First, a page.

Dr Trevor Chong, BMedSc(Hons), MB,BS(Hons), PhD, FRACP
Trevor is a neurologist and cognitive neuroscientist, who leads the Cognitive Neurology Laboratory at Monash University. He completed his undergraduate research and medical degrees with Honours at Monash, before undertaking doctoral training at the University of Melbourne and MIT. Upon being admitted to Fellowship of the Royal Australasian College of Physicians, he was awarded an NHMRC Neil Hamilton Fairley Early Career Fellowship, which he took to Oxford. He is currently a Senior Research Fellow and Australian Research Council DECRA Fellow at Monash, and consults at St Vincent's Hospital and Alfred Health in Melbourne.
|Kelly Atkins, Doctor of Psychology Candidate (associate supervisor)
Kelly is currently completing the Doctor of Psychology in Clinical Neuropsychology program at Monash University. In 2014, she completed her Bachelor of Psychology (with Honours) at Monash, and has worked as a clinical research assistant at St Vincent's Hospital Melbourne, assessing cognition after anaesthesia in the elderly. Kelly's current research focuses on the behavioural expression of apathy in Huntington's disease, and how this translates to cognitive functioning and community-based physical activity.
Patrick Cooper, BPsych(Hons), PhD., Post-Doctoral Research Fellow
Patrick received a Bachelor of Psychology with First Class Honours from The University of Newcastle in 2012 before completing his PhD in 2017. In 2016, he undertook a joint research stay at the University of the Balearic Islands in Spain and the University of Cambridge, UK to develop novel EEG analyses for patients with focal brain lesions. He has also developed brain-computer interfaces to allow people to play simple video games without their hands. He is currently a postdoctoral research fellow in the Cognitive Neurology Laboratory using EEG and eye-tracking to understand the neural mechanisms of curiosity and information-seeking behaviour.
|Dylan Curtin, Doctor of Psychology Candidate (associate supervisor)|
|Ariel Goh, PhD Candidate
Ariel graduated with a BA with first class Honours in Psychology from the University of Melbourne. Her Honours thesis combined electroencephalography and systems factorial technology to investigate mental architectures in a complex visual search paradigm. Her current research seeks to understand information-seeking behaviour in humans, by using both functional magnetic resonance imaging and computational modelling techniques. Ariel's PhD is co-supervised by Dr Stefan Bode (Melbourne) and Dr Daniel Bennett (Princeton), and was supported by a scholarship from the Rebecca L Cooper Medical Research Foundation.
|Huw Jarvis, PhD Candidate
Huw received a BMedSc with first class Honours from the University of Tasmania in 2012, and a Masters of Public Health from the University of Melbourne in 2015. His Honours project investigated the role of neurofilament in resisting diffuse axonal injury. Huw’s interest in public health led him to roles in health policy, including internships at the Grattan Institute (Melbourne) and the World Health Organization headquarters (Geneva). He began his PhD after working in research translation and clinical guideline development at the NHMRC. His current research focuses on characterising the computational and neurobiological interactions between motivation and reinforcement learning. Huw's PhD has been supported by the Rebecca L Cooper Medical Research Foundation.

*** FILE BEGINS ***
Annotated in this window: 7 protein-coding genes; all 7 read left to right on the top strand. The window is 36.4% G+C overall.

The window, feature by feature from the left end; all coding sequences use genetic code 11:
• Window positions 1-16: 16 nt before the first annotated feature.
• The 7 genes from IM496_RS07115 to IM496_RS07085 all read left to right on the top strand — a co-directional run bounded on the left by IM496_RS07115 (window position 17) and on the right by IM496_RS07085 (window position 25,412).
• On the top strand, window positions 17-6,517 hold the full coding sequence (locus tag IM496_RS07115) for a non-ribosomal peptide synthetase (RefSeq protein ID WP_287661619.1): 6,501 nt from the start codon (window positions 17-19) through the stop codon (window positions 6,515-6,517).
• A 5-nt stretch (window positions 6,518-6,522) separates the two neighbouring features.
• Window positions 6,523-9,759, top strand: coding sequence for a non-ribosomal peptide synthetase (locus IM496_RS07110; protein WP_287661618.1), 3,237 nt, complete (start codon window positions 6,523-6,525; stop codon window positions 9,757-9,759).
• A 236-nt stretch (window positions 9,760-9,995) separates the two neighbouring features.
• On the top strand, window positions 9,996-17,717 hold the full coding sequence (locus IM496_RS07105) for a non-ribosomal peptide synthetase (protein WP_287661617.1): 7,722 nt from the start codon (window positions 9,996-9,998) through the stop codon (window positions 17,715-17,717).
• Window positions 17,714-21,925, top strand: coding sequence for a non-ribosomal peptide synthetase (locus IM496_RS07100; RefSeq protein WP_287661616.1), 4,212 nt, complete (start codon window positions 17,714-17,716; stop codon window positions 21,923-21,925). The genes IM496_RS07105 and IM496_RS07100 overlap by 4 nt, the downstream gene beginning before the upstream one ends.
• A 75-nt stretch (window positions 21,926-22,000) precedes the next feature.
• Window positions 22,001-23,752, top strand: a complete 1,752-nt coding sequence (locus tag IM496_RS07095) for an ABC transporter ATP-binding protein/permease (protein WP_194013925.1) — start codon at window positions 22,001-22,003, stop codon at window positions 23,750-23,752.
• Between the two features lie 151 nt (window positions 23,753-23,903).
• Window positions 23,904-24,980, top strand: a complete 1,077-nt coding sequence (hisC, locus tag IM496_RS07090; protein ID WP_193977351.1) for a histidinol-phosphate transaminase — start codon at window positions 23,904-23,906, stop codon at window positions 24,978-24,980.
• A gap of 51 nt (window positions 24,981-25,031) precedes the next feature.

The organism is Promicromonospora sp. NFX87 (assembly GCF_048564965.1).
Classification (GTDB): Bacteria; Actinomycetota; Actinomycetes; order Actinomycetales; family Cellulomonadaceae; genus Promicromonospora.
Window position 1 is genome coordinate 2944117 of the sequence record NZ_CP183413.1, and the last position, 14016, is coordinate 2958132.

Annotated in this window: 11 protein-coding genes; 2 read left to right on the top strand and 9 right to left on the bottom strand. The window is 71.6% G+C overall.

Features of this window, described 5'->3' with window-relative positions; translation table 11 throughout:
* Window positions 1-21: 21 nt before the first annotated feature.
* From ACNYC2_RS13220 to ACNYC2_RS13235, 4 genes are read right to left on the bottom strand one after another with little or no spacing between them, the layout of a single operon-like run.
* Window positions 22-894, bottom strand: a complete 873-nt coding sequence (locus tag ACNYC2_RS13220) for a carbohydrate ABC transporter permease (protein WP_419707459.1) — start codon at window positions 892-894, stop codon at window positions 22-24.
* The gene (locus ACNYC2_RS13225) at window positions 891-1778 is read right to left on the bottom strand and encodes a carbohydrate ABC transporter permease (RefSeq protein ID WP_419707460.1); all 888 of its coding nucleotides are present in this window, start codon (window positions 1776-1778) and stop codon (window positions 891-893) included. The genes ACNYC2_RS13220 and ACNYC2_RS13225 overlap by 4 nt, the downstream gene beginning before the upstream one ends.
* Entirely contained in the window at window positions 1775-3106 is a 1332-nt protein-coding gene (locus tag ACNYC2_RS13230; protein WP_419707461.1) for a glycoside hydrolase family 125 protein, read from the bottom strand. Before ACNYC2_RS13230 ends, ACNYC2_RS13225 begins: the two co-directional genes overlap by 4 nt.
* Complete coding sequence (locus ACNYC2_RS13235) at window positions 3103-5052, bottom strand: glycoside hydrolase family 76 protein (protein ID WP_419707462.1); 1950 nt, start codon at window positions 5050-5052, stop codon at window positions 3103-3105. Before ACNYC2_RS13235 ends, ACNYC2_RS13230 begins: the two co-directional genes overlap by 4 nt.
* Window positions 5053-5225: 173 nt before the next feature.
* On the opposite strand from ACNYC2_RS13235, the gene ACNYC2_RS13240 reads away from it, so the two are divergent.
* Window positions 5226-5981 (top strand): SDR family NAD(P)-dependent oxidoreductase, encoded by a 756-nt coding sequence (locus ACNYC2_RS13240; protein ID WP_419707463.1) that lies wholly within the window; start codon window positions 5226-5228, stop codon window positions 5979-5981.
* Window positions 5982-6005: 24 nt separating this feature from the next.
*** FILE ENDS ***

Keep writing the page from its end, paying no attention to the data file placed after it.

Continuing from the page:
|Mindaugas Jurgelis, PhD Candidate
Originally from Lithuania, Mindaugas moved to Melbourne after completing a BSc(Hons) in Psychology at Leiden University (The Netherlands), and a MSc in Psychological Research at the University of Oxford (United Kingdom), where he worked in Masud Husain’s Lab developing a computational model of subjective fatigue. Mindaugas' current research focuses on the biological mechanisms of fatigue and motivation. He is interested in understanding how the subjective experience of fatigue emerges; how physical and cognitive performance declines after prolonged exertion; and the mechanisms underlying pathological fatigue in neurological disorders, such as Parkinson’s Disease.
|Julian Matthews, PhD. Research Officer
Julian was awarded a PhD from Monash University in 2019. His interests lie at the intersection of cognitive neuroscience and philosophy of mind. Specifically, how we might understand the functions of human memory and consciousness through the scientific study of decision-making and perception. Julian is an advocate for Open Science and has written for several popular science outlets. He is currently a Research Officer in the Cognitive Neurology Laboratory and investigates higher cognitive functions including curiosity and memory.
|Bridgitt Shea, PhD Candidate
Bridgitt completed a Bachelor of Science with Honours at Monash University in 2017. Her Honours project investigated how neurophysiological signals of attention and evidence accumulation are modulated by the speed-accuracy trade-off. She began her PhD in 2018, which is focused on understanding neurochemical modulators of perceptual decision-making, using a combination of electrophysiology, genetics and pharmacological interventions. Bridgitt also hold the role of lab social secretary, with a respectful rate of successful outings currently at 95%.
|Eleanor Taylor, Doctor of Psychology Candidate (associate supervisor)|